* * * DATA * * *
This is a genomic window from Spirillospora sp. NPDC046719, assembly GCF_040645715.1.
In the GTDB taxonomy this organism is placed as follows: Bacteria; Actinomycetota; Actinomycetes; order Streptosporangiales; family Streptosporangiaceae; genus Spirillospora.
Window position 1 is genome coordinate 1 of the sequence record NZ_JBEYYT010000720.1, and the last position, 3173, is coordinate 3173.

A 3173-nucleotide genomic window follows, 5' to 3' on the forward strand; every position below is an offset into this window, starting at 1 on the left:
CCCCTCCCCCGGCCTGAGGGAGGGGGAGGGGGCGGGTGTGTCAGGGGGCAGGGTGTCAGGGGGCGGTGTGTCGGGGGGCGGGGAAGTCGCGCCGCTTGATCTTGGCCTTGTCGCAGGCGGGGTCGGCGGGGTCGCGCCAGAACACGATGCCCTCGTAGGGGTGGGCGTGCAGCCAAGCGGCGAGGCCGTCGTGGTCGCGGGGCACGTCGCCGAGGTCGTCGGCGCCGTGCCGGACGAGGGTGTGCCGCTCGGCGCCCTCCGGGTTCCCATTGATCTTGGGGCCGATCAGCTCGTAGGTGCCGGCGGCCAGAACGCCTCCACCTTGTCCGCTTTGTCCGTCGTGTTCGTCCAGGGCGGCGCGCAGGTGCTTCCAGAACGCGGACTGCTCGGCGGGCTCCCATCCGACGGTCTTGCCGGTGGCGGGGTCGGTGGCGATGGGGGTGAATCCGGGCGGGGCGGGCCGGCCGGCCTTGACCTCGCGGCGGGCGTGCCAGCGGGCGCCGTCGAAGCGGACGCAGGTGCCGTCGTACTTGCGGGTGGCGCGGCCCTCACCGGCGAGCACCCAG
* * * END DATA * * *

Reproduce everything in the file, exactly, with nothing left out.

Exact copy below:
This is a genomic window from Spirillospora sp. NPDC046719, assembly GCF_040645715.1.
In the GTDB taxonomy this organism is placed as follows: Bacteria; Actinomycetota; Actinomycetes; order Streptosporangiales; family Streptosporangiaceae; genus Spirillospora.
Window position 1 is genome coordinate 1 of the sequence record NZ_JBEYYT010000720.1, and the last position, 3173, is coordinate 3173.

A 3173-nucleotide genomic window follows, 5' to 3' on the forward strand; every position below is an offset into this window, starting at 1 on the left:
CCCCTCCCCCGGCCTGAGGGAGGGGGAGGGGGCGGGTGTGTCAGGGGGCAGGGTGTCAGGGGGCGGTGTGTCGGGGGGCGGGGAAGTCGCGCCGCTTGATCTTGGCCTTGTCGCAGGCGGGGTCGGCGGGGTCGCGCCAGAACACGATGCCCTCGTAGGGGTGGGCGTGCAGCCAAGCGGCGAGGCCGTCGTGGTCGCGGGGCACGTCGCCGAGGTCGTCGGCGCCGTGCCGGACGAGGGTGTGCCGCTCGGCGCCCTCCGGGTTCCCATTGATCTTGGGGCCGATCAGCTCGTAGGTGCCGGCGGCCAGAACGCCTCCACCTTGTCCGCTTTGTCCGTCGTGTTCGTCCAGGGCGGCGCGCAGGTGCTTCCAGAACGCGGACTGCTCGGCGGGCTCCCATCCGACGGTCTTGCCGGTGGCGGGGTCGGTGGCGATGGGGGTGAATCCGGGCGGGGCGGGCCGGCCGGCCTTGACCTCGCGGCGGGCGTGCCAGCGGGCGCCGTCGAAGCGGACGCAGGTGCCGTCGTACTTGCGGGTGGCGCGGCCCTCACCGGCGAGCACCCAG